A seven-year-old boy and a mother-of-two who have battled cancer were among thousands of runners who have taken part in the Race for Life.
Singer Alexandra Burke, the former X-Factor winner, launched the Cancer Research UK 5k event with Ben Magee, seven, and Adele O'Brien, 36 in Glasgow.
A total of 14,483 runners dressed in pink joined the run, the UK's biggest Race for Life event.
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Ben was diagnosed with leukaemia in Spring 2011, a few months before he started primary school and has just received his final chemotherapy treatment at Glasgow's Yorkhill Hospital.
His mother Fiona, 47, from Rutherglen, South Lanarkshire, said her son was an "incredible wee boy".
She said: "He was diagnosed with leukaemia only a few months before he started school for the first time and he went through so much. But he started school bang on time, like all his friends, and has proved strong as an ox through it all.
"That's just the way he is and we are so proud of him."
She added: "The first couple of months were horrendous but hearing all the positive stories kept us going.
"I wanted to keep Ben at home and wrap him up in cotton wool but the nurses were fantastic. They said you can't let him be different from his friends. Let him get out there to live life and enjoy life. We've had amazing support from family, friends, teachers, doctors and nurses.
"That's why the Race for Life is so uplifting, it's every single one of us saying: 'One day we're going to beat cancer'. That is something to celebrate."
She recruited a "pink army" of around 30 friends to run with her at the Race for Life, cheered on by husband Gerry, 43, a former marketing manager with Scottish Power, and son Aidan, 11.
Adele O'Brien, from Old Kilpatrick, Lanarkshire, was bridesmaid at her sister's wedding the day after she was diagnosed with cervical cancer in July 2010 but kept the news from her family until after the event.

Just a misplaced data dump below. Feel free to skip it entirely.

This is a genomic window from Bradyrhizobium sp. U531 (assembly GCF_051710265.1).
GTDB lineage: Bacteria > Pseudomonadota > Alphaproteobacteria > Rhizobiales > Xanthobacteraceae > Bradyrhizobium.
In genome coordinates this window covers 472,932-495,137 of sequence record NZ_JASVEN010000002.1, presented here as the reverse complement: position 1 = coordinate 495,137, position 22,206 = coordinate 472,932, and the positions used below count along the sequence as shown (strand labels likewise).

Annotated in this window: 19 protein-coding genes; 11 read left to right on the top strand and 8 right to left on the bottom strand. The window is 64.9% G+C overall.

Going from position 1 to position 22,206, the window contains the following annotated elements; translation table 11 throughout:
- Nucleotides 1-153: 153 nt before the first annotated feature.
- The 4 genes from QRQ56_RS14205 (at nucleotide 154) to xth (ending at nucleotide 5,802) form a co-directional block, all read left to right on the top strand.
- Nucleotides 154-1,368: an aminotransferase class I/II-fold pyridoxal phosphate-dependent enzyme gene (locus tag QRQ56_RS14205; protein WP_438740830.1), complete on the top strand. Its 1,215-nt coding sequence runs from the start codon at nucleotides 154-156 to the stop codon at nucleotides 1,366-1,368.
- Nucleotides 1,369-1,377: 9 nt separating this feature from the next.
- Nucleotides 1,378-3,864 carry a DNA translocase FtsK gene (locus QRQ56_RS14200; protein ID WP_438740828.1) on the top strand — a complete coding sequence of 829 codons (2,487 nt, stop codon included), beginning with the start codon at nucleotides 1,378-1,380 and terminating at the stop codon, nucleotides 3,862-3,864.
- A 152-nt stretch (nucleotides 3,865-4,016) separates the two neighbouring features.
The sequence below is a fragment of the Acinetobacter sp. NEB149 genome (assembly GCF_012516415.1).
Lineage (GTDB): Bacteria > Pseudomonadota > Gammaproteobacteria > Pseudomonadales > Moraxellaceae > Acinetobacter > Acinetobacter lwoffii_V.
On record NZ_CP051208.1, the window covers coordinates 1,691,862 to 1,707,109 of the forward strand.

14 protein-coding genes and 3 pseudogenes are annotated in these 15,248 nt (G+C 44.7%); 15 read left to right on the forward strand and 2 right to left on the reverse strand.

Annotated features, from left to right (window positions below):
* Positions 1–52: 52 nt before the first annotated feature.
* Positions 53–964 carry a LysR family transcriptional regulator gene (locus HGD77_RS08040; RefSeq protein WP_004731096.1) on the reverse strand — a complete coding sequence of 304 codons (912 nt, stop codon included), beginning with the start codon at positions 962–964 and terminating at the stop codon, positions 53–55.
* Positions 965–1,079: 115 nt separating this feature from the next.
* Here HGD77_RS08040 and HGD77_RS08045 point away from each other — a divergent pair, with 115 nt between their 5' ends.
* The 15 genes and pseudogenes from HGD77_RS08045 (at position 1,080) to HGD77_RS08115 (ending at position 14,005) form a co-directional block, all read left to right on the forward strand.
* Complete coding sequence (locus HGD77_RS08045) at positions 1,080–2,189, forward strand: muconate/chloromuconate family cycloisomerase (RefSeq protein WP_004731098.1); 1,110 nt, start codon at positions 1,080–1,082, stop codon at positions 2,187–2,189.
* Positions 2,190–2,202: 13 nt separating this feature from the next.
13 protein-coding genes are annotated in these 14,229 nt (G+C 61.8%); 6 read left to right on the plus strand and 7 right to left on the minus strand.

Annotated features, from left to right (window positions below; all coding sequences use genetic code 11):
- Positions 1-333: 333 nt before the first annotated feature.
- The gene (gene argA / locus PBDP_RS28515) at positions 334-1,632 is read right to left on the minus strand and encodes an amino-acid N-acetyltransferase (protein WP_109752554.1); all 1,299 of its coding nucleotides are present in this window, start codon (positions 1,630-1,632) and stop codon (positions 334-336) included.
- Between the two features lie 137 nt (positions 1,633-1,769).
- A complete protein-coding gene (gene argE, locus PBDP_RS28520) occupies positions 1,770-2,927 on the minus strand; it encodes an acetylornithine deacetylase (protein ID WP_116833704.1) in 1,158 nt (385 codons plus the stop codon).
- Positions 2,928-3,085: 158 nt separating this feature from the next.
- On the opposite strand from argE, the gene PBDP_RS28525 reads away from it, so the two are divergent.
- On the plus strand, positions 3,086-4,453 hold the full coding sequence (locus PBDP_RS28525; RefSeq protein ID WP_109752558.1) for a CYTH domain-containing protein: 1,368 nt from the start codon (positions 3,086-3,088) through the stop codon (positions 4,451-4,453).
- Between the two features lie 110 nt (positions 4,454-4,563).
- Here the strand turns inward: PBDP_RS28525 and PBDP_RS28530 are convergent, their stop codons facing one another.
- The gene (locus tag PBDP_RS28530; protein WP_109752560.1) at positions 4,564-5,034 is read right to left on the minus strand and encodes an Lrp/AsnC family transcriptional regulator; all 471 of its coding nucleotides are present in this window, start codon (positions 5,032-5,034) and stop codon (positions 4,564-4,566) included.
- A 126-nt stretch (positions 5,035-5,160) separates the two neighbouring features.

She said: "It was my sister's big day and I didn't want everyone to be miserable. So we just tried to put it to the back of our minds. We thought we could deal with it after the wedding.
"It was a beautiful day. We knew this bombshell was coming but we wanted to be happy for my sister."
She added: "It was an absolute nightmare. I was just devastated. I was so young and have two young children. I felt like I was fit and healthy at the time. I didn't really know anything about cervical cancer - only what I had heard about Jade Goody."
The mother, who has a nine-year-old daughter Eva and five-year-old son Logan, had chemotherapy, followed by surgery and radiotherapy and responded well after eight months of treatment and is celebrating three years in the clear.
Race for Life has already raised £526 million since it began in 1994. In 2014 Cancer Research UK hopes to raise over £50 million to help fund life-saving research into more than 200 types of cancer which affect men and women.
Last year, around 613,830 women took part in Race for Life at Glasgow Green and raised £858,000.
Claire Wase, Cancer Research UK's events manager for Glasgow, said: "We're so inspired by Ben, his mum Fiona and Adele and the bravery they have shown in the fight against cancer.
"We want to say a massive thank you to the generosity of the people of Glasgow who support Cancer Research UK by going the extra mile and making Glasgow the UK's biggest Race for Life."
Scottish Power has been the Official Energy Sponsor of Race for Life since 2012 and aims to raise £5 million over three years as part of a wider partnership with Cancer Research.